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Till Death Do Us Part: Stable Sponge-Bacteria Associations under Thermal and Food Shortage Stresses

AuthorsPita, L.; Erwin, Patrick M.; Turon, Xavier ; López-Legentil, S.
Issue Date28-Nov-2013
PublisherPublic Library of Science
CitationPLoS ONE 8(11) : e80307 (2013)
AbstractSporadic mass mortality events of Mediterranean sponges following periods of anomalously high temperatures or longer than usual stratification of the seawater column (i.e. low food availability) suggest that these animals are sensitive to environmental stresses. The Mediterranean sponges Ircinia fasciculata and I. oros harbor distinct, species-specific bacterial communities that are highly stable over time and space but little is known about how anomalous environmental conditions affect the structure of the resident bacterial communities. Here, we monitored the bacterial communities in I. fasciculata (largely affected by mass mortalities) and I. oros (overall unaffected) maintained in aquaria during 3 weeks under 4 treatments that mimicked realistic stress pressures: control conditions (13uC, unfiltered seawater), low food availability (13uC, 0.1 mm-filtered seawater), elevated temperatures (25uC, unfiltered seawater), and a combination of the 2 stressors (25uC, 0.1 mm-filtered seawater). Bacterial community structure was assessed using terminal restriction fragment length polymorphism (T-RFLP) analysis of 16S rRNA gene sequences and transmission electron microscopy (TEM). As I. fasciculata harbors cyanobacteria, we also measured chlorophyll a (chl a) levels in this species. Multivariate analysis revealed no significant differences in bacterial T-RFLP profiles among treatments for either host sponge species, indicating no effect of high temperatures and food shortage on symbiont community structure. In I. fasciculata, chl a content did not significantly differ among treatments although TEM micrographs revealed some cyanobacteria cells undergoing degradation when exposed to both elevated temperature and food shortage conditions. Arguably, longer-term treatments (months) could have eventually affected bacterial community structure. However, we evidenced no appreciable decay of the symbiotic community in response to medium-term (3 weeks) environmental anomalies purported to cause the recurrent sponge mortality episodes. Thus, changes in symbiont structure are not likely the proximate cause for these reported mortality events.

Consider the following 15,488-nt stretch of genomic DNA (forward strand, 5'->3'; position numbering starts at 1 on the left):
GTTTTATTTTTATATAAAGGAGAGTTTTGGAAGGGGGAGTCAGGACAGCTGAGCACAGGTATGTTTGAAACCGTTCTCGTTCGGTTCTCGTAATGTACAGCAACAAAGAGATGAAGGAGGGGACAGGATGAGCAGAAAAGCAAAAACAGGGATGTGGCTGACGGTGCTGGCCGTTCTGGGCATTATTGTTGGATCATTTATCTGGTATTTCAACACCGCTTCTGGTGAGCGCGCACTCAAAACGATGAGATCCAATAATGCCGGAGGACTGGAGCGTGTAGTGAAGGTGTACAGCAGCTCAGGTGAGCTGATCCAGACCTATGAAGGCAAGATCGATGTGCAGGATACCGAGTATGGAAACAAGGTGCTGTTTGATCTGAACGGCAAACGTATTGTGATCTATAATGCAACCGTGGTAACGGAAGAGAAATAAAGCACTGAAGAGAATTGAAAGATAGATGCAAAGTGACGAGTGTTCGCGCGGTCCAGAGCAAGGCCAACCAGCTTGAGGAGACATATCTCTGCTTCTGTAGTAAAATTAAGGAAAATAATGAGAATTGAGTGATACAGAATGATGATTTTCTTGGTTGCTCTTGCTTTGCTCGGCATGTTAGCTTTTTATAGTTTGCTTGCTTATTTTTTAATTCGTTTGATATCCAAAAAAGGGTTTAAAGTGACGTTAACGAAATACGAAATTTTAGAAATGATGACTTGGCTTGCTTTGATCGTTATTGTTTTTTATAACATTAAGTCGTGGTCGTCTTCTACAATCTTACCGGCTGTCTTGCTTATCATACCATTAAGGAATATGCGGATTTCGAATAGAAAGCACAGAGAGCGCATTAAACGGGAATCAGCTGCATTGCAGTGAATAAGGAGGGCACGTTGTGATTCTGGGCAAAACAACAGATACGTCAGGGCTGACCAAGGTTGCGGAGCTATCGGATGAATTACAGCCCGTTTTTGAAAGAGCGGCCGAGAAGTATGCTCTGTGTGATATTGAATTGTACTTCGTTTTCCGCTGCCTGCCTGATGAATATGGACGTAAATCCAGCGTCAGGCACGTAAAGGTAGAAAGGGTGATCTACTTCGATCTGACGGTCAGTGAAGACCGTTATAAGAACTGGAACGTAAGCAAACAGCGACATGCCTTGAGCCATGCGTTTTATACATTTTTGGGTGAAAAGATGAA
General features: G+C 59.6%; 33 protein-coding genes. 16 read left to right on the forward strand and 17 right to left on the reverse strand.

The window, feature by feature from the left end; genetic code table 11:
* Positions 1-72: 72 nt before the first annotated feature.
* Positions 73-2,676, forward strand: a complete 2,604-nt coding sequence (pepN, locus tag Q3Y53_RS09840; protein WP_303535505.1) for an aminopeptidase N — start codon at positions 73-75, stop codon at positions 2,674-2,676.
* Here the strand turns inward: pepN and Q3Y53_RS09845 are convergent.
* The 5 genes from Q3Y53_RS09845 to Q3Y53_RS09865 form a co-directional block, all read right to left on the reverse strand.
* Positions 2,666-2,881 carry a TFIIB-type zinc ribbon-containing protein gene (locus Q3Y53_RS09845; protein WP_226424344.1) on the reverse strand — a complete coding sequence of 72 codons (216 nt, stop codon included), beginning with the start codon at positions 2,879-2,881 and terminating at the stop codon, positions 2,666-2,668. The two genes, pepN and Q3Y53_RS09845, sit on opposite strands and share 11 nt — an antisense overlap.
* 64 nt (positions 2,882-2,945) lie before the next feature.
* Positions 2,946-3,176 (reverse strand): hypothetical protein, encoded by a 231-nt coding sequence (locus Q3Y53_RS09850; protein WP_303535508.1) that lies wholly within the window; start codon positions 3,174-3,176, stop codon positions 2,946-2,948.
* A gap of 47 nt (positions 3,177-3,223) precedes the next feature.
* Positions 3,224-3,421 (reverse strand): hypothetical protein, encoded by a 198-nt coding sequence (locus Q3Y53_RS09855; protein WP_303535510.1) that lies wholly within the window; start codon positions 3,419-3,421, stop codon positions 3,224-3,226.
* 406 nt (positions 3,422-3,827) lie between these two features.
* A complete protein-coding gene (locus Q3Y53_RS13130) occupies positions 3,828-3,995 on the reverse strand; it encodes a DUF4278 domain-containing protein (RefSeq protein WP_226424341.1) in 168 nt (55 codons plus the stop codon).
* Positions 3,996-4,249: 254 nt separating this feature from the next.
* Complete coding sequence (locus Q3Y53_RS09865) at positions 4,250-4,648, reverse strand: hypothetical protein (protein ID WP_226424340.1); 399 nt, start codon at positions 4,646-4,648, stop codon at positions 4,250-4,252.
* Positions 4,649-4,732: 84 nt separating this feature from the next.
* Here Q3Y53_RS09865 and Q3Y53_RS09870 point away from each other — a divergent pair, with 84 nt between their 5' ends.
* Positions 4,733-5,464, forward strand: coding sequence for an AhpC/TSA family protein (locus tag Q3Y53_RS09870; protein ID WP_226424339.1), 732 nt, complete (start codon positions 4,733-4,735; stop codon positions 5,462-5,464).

Description7 páginas, 4 figuras.
Publisher version (URL)http://dx.doi.org/10.1371/journal.pone.0080307
Appears in Collections:(CEAB) Artículos
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